I knew very little, nothing really, about Locust Projects until last night. The non-profit organization, whose mission is to provide a space for visual artists to experiment with new ideas, was hosting a conversation with chef Michael Schwartz in the Design District.
I sat on one of the pink hills that were part of an installation by Leyden Rodriguez Casanova, a Cuban artist. For the installation, called An Uneven Floor, he covered the space’s floors with plywood and built hills a little like skating ramps. He then covered them with fuzzy, hot pink carpeting. Perfect for a picnic.
Schwartz prepared an heirloom tomato, beet, walnut and blue cheese salad (the recipe can be found in the first issue of edible South Florida). His bar manager (what’s up with the term mixologist, Schwartz noted), Ryan Goodspeed, prepared a strawberry caipirinha using local strawberries and basil that went down a little too easily.
It was interesting to hear Schwartz’s answers to the questions from Locust Projects contributor Dennis Scholl, an art collector, wine maker and a friend of the chef. Here are some of my favorite exchanges.
DS: You’ve named your restaurant, pretentiously, Michael’s Genuine. Genuine: refraining from pretense or affectation. Have you managed to avoid pretense and affectation?
MS: What are you saying? [Laughter]
I think that we have.
When I was going to open the restaurant, I’ve been in Miami now 15-16 years and the restaurant will be three in March so I’d been in Miami for a good dozen years and when we were talking about names for the restaurant, I recognized that it was important to include my name because I had a bit of a local following. But we just felt like Michael’s just, there’s lots of Michael’s restaurants …
So we tried to take a name that would kind of capture not only my name but what our intentions were, and that word genuine kinda popped, and for us it was kind of a measuring stick for everything that we decided to do at the restaurant. So it stands for a lot and it’s important.
[Apparently at one point, the name Genuine Schwartz was considered.]
On sourcing …
MS: I fancy myself a pretty good shopper. People say things like, what’s the secret, why is the food good? And the food is good because we start with good food. And that is sometimes, especially now, is not that easy to do. And especially in my business, time is valuable and one-stop shopping is very appealing to chefs.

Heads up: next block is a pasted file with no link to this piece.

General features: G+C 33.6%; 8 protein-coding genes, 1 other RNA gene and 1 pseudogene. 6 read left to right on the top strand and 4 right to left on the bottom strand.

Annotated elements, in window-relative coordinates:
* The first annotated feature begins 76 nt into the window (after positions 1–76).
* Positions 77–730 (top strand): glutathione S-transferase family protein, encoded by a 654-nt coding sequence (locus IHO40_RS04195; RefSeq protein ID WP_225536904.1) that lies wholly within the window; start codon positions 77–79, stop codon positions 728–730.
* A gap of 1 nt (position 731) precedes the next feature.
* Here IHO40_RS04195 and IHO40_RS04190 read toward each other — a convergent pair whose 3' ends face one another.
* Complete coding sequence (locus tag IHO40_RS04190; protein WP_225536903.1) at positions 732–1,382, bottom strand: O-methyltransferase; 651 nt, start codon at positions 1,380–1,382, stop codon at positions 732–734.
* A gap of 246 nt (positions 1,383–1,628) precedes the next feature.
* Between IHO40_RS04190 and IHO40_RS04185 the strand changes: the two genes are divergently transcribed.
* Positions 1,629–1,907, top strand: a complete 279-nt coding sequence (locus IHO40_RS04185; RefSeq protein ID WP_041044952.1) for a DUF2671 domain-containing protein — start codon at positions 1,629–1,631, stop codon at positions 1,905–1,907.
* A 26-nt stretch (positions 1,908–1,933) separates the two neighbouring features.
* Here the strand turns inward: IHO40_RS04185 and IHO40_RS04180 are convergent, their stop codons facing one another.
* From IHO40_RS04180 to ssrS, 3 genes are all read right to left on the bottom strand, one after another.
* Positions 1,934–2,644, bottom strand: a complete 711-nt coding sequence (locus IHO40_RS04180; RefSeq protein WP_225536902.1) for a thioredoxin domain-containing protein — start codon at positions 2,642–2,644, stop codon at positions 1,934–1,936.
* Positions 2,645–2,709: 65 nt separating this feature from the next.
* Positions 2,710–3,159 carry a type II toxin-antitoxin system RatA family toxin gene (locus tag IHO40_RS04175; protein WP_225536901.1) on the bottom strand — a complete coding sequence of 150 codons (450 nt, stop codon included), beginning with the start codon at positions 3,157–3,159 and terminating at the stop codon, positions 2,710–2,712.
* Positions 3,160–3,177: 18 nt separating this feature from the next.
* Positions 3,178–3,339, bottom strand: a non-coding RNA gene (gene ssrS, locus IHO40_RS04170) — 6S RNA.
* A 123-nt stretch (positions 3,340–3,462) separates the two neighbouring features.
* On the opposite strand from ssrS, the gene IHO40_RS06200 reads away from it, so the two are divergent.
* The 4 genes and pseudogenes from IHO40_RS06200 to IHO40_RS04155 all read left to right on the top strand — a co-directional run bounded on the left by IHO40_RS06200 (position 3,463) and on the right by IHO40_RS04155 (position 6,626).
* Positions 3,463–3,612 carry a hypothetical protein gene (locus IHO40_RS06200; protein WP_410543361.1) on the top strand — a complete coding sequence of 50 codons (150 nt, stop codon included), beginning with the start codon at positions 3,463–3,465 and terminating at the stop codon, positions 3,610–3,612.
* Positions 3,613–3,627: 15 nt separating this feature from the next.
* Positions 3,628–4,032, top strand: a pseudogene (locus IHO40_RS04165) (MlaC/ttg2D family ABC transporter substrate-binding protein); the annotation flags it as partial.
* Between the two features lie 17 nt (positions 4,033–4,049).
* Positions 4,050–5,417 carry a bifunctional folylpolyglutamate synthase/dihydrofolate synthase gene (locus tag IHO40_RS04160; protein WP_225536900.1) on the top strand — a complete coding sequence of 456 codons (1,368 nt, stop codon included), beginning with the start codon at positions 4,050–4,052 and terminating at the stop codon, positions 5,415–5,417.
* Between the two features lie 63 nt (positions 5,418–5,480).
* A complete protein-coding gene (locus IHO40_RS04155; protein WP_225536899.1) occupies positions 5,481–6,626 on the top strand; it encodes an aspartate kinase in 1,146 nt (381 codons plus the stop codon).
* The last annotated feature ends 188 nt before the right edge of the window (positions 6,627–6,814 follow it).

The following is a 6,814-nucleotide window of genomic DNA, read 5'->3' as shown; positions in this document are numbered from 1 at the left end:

We spend a tremendous amount of time sourcing product and supporting – and it’s easy to say – local growers.
DS: It’s become kind of a buzz word …
MS: Sure, sustainable, and organic, and eating local.
We’ve believed in that for a long of time and are happy and fortunate that it’s trendy and popular now, and I think that if that’s what it takes for people to realize why they’re interested in that, it’s good, it’s fine. So sourcing product is really important to us. We’re in the height of the growing season here in South Florida and there’s stuff growing in our backyard that we should be proud of and celebrate.
DS: Are there things on the menu now … that have to stay there because people will go crazy if they don’t? And does that bother you?
MS: Does it bother me? No. It limits us though. As we create dishes that kind of stick, if we don’t take them off then it doesn’t leave us room to create new ones so there’s been things that have come off the menu and on the menu and cycled around over the years. There are things that have been on the menu since we opened that we haven’t taken off, but I’ll take it off.
DS: You’ve resisted the urge, so far, to kind of spread yourself thin. Is that a conscious effort on our part? You’ve certainly had opportunities.
MS: It’s funny because chefs work really hard and when they have an opportunity to expand or capitalize in the success that they’ve created, a lot of times they’ll take it, and it’s very tempting because usually throughout our careers we work very hard and long hours for very little money.
Usually they say strike when the iron’s hot. That for me… if the iron’s hot, you’re not ready because you’re busy keeping the iron hot. I didn’t want to make the mistake of expanding too fast and not being at the restaurant. It’s been almost three years and I’m still there quite a bit. Starting now to kinda pull out as we open a restaurant in Grand Cayman. So I’ll start to pull out a little bit to try to split and spend a little bit of time to get that restaurant opening going, or things like I’m working on a cookbook so that’s taking some time. So I’m learning how to not to be at the restaurant 16 hours a day everyday, but to still feel like I’ve infused it with enough culture and to maintain that.
Locust Projects holds events throughout the year (last October they hosted chef Jeff McGinnis from The Di Lido South Beach) and though they’re not all culinary, they seem interesting. Check out their events schedule.